It's Not Too Late To Buy Newsweek!
Are you interested in being "part of the national conversation" and owning a still living relic of a bygone publishing ecosystem? Well, you still have a few hours left to put in a bid on Newsweek, if you have a few million dollars lying around. Don't worry, Kaplan Test Prep's unprofitable publishing arm will probably take on most of the thing's debt, just so its high-level officers don't have to have the experience of spotting the magazine mouldering in a gutter somewhere and thinking "Fuck, do we still publish that?" But believe it or not, you might have some competition for your bid. Who could possibly want this desiccated magazine-corpse?
Well, according to a totally reliable Web site that we just now heard of called the "European Institutional Investor Online Portal," Christopher Ruddy, publisher of the right-wing tabloid Newsmax.com apparently has a plan to do this! It seems like a totally logical thing to happen, since Ruddy is flush with cash from text ads like "Men Report Marriages 'Revived' By Pheromones" and "Male Enhancement Exposed - Pilot Tells His Secret" and "Colon Cleansing: Is it Helpful or Harmful?" And now he'll be able to get important news stories like "Biologists Says Oil Spill Won't Wipe out Shrimp; Will Instead Make It More Delicious" to the few remaining old people who only read things after they've been printed on paper and sent through the U.S. mail.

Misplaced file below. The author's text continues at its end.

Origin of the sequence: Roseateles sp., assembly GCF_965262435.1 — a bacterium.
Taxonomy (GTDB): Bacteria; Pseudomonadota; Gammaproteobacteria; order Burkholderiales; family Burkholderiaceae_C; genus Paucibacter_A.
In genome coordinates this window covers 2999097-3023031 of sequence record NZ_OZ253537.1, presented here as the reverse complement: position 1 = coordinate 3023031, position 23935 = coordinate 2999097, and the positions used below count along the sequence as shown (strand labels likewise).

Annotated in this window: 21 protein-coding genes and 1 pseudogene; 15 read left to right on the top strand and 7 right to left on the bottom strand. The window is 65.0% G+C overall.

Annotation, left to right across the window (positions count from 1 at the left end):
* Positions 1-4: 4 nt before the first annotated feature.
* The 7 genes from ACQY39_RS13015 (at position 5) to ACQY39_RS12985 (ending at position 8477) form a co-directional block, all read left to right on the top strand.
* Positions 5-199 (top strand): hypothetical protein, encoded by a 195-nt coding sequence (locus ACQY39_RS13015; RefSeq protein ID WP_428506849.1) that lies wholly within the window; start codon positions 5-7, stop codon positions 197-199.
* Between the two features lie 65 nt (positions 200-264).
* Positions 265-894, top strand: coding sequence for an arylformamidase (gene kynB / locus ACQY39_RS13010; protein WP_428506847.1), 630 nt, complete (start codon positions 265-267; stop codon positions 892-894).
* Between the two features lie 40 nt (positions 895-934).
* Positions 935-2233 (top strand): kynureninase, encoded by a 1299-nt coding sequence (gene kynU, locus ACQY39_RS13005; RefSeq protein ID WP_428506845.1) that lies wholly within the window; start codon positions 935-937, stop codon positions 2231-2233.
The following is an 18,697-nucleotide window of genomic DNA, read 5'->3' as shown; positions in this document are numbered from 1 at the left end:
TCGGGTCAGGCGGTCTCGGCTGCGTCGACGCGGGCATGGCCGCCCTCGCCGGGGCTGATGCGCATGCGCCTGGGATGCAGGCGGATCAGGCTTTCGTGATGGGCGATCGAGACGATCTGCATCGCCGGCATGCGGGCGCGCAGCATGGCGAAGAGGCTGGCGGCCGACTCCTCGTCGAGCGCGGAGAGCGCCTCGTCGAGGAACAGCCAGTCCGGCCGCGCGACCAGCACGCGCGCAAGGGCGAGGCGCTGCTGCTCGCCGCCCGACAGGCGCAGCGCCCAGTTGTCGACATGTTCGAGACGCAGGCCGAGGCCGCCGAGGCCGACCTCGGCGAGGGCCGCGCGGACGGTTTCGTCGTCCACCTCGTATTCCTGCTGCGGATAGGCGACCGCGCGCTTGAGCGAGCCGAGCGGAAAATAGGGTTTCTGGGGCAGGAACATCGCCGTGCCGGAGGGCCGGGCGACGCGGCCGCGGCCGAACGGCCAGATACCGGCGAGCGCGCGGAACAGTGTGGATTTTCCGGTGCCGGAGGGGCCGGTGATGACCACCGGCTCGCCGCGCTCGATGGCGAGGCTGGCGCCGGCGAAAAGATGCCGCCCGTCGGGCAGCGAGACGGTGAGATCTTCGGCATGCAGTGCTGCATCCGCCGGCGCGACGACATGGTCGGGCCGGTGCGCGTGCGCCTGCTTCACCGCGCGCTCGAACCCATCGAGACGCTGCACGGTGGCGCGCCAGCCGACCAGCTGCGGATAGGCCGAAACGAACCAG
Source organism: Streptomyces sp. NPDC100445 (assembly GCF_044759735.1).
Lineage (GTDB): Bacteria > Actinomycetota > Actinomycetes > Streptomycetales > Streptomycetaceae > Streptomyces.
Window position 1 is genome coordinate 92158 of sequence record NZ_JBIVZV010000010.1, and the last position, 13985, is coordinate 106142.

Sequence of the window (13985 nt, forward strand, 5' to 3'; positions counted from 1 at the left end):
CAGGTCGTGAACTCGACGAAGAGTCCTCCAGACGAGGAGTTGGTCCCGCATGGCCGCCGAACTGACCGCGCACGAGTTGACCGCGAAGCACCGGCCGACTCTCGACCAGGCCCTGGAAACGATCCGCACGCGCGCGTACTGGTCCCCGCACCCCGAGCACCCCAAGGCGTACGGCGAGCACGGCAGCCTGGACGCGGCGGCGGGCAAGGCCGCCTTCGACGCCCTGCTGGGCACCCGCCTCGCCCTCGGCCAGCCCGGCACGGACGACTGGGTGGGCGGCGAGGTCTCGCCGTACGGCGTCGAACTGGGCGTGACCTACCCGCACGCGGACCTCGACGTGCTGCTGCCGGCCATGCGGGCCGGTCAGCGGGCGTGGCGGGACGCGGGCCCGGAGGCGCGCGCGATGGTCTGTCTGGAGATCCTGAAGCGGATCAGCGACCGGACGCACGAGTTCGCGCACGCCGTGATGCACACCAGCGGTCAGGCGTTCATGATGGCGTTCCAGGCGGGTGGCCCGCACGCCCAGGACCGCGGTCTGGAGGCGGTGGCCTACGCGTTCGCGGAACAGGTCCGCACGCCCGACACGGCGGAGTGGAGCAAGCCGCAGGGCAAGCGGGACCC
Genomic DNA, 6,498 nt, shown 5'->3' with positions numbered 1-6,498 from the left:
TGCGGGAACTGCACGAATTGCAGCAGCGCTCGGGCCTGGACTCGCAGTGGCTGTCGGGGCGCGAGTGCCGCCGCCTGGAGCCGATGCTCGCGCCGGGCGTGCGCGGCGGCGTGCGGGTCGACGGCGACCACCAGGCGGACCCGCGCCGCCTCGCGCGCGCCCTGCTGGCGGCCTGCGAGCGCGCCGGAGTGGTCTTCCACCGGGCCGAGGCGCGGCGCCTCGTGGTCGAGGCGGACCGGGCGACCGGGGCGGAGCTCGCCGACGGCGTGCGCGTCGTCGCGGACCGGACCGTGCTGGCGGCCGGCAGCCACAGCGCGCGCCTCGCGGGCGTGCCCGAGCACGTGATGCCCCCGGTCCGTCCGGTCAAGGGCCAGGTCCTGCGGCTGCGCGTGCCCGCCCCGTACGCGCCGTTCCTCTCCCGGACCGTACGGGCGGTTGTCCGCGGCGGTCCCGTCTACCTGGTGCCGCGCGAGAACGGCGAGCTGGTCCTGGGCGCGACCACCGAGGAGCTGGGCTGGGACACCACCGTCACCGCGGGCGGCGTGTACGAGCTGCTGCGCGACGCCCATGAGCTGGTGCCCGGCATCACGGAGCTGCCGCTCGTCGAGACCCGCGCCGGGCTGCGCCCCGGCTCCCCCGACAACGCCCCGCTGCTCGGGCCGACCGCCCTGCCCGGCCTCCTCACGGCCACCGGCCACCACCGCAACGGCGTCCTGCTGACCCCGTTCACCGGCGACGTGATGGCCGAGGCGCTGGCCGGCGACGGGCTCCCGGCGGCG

Anyway, if you do end up beating Ruddy and owning the thing, you'll of course want to "leverage" the storied "brand" to get your ugly face on "television," which will help you get "laid." This can only help make you "money," right, cogent writer from DailyFinance?
The idea that editors of print publications need to be multi-platform brand ambassadors has gained a lot of currency in the past few years, for fairly obvious reasons: As consumers spend ever less time with print and ever more with digital media, it's logical to follow them. But merely getting on TV a lot, as a guest on Morning Joe or Charlie Rose or the Meet the Press, is a pursuit with costs but no obvious benefits, at least for so-called "thought leader" magazines that, like Newsweek, depend only to a minimal extent on newsstand sales. When editors and writers are helping TV producers fill their airtime, they may be "sharing their opinions" in "important conversations," but what they're not doing is editing or writing or conducting the type of groundbreaking journalism that sparks those conversations.
We would have voted that the "obvious reasons" were more along the lines of "these people are all attention whores," but whatever, that will work too. Anyway, long story short, buy Newsweek and then turn it into a spank mag, it'll be hilarious.